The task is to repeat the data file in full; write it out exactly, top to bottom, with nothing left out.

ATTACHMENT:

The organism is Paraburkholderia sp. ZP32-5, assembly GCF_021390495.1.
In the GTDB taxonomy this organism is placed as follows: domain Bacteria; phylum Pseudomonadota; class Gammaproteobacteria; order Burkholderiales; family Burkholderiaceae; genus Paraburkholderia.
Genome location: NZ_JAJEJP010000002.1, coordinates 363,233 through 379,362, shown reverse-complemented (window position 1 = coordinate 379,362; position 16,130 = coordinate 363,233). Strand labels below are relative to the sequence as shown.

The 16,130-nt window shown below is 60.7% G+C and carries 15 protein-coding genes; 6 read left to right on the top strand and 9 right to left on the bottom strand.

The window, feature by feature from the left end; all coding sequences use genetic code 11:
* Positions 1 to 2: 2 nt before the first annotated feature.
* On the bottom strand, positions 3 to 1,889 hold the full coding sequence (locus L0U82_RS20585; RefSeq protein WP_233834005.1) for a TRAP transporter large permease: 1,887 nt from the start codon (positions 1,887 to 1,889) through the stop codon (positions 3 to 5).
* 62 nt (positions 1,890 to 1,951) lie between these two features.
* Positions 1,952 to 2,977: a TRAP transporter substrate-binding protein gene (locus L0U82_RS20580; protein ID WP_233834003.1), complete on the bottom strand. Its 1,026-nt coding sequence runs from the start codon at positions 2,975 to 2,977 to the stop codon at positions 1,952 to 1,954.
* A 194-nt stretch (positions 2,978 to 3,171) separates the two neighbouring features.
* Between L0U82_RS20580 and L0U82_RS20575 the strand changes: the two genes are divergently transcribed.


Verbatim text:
The organism is Paraburkholderia sp. ZP32-5, assembly GCF_021390495.1.
In the GTDB taxonomy this organism is placed as follows: domain Bacteria; phylum Pseudomonadota; class Gammaproteobacteria; order Burkholderiales; family Burkholderiaceae; genus Paraburkholderia.
Genome location: NZ_JAJEJP010000002.1, coordinates 363,233 through 379,362, shown reverse-complemented (window position 1 = coordinate 379,362; position 16,130 = coordinate 363,233). Strand labels below are relative to the sequence as shown.

The 16,130-nt window shown below is 60.7% G+C and carries 15 protein-coding genes; 6 read left to right on the top strand and 9 right to left on the bottom strand.

The window, feature by feature from the left end; all coding sequences use genetic code 11:
* Positions 1 to 2: 2 nt before the first annotated feature.
* On the bottom strand, positions 3 to 1,889 hold the full coding sequence (locus L0U82_RS20585; RefSeq protein WP_233834005.1) for a TRAP transporter large permease: 1,887 nt from the start codon (positions 1,887 to 1,889) through the stop codon (positions 3 to 5).
* 62 nt (positions 1,890 to 1,951) lie between these two features.
* Positions 1,952 to 2,977: a TRAP transporter substrate-binding protein gene (locus L0U82_RS20580; protein ID WP_233834003.1), complete on the bottom strand. Its 1,026-nt coding sequence runs from the start codon at positions 2,975 to 2,977 to the stop codon at positions 1,952 to 1,954.
* A 194-nt stretch (positions 2,978 to 3,171) separates the two neighbouring features.
* Between L0U82_RS20580 and L0U82_RS20575 the strand changes: the two genes are divergently transcribed.